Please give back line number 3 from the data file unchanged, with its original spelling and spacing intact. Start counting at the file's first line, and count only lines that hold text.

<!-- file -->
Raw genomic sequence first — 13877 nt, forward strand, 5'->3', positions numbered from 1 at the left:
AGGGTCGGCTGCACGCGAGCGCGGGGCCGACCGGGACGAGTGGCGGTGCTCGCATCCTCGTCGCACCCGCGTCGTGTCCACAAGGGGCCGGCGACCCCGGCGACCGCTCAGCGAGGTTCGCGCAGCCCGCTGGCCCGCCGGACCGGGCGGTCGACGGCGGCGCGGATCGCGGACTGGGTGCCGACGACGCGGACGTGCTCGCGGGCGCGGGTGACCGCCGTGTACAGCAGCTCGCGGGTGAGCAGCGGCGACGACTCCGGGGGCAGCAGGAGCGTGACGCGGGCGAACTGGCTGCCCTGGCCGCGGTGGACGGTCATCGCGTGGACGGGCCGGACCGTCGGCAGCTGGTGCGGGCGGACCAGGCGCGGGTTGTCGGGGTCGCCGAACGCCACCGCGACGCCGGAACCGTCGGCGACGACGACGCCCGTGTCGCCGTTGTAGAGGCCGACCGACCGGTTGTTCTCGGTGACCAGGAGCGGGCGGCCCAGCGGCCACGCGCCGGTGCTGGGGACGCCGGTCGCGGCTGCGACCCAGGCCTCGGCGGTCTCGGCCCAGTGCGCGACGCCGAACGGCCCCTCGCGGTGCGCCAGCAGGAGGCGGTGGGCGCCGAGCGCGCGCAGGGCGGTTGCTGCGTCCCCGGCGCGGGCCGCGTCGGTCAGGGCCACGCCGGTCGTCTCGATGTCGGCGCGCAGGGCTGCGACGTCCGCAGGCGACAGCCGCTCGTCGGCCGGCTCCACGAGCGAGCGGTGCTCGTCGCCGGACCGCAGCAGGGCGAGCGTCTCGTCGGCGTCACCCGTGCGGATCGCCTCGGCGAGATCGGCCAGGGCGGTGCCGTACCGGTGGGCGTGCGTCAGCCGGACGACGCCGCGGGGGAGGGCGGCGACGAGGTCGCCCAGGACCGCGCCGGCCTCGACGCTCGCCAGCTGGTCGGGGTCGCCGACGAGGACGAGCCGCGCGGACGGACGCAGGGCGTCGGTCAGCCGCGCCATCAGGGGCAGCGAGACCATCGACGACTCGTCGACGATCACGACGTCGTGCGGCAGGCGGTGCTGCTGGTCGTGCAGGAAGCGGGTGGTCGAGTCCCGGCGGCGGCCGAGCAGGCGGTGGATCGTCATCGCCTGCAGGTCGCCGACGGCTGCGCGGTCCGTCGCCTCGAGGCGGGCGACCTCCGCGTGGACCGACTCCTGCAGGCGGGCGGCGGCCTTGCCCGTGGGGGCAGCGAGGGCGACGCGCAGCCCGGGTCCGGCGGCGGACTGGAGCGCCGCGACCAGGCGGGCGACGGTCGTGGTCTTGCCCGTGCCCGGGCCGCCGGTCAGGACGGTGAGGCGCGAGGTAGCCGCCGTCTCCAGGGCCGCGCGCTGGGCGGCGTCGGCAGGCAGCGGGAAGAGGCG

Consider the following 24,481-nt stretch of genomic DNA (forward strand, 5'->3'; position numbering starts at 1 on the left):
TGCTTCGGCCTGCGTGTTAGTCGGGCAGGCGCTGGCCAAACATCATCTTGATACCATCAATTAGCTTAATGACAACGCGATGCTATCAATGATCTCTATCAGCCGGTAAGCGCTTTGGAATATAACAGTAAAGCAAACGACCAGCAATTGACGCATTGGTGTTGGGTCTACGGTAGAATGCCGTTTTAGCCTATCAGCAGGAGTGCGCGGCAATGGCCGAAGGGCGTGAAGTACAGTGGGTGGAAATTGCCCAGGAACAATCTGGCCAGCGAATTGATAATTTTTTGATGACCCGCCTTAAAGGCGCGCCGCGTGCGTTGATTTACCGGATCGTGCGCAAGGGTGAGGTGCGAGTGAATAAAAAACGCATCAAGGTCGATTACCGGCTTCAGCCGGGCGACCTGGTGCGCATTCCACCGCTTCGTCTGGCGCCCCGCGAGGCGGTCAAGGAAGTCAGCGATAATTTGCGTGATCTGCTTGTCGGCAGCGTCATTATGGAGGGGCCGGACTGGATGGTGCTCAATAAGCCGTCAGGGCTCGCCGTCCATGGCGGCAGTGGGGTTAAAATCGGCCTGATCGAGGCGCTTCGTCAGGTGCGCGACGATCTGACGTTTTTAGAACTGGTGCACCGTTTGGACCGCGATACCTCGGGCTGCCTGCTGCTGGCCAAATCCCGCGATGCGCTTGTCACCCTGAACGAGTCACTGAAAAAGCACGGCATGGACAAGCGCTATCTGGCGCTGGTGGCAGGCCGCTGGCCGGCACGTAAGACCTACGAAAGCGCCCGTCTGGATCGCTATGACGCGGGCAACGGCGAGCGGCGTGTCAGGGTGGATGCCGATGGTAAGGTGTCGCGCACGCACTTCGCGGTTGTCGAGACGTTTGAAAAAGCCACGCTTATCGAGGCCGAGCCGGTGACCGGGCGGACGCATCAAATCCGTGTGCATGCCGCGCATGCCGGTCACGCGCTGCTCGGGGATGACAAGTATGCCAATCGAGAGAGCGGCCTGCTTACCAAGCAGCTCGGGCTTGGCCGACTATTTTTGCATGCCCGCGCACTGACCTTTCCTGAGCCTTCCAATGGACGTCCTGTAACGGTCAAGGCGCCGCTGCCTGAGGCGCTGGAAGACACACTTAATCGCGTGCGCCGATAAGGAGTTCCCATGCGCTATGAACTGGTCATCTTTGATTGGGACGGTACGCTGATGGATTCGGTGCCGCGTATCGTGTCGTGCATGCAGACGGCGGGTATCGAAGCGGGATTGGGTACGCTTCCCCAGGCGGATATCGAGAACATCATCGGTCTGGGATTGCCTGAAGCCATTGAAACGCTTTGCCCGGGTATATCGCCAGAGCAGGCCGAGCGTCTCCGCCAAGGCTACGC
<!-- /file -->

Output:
Consider the following 24,481-nt stretch of genomic DNA (forward strand, 5'->3'; position numbering starts at 1 on the left):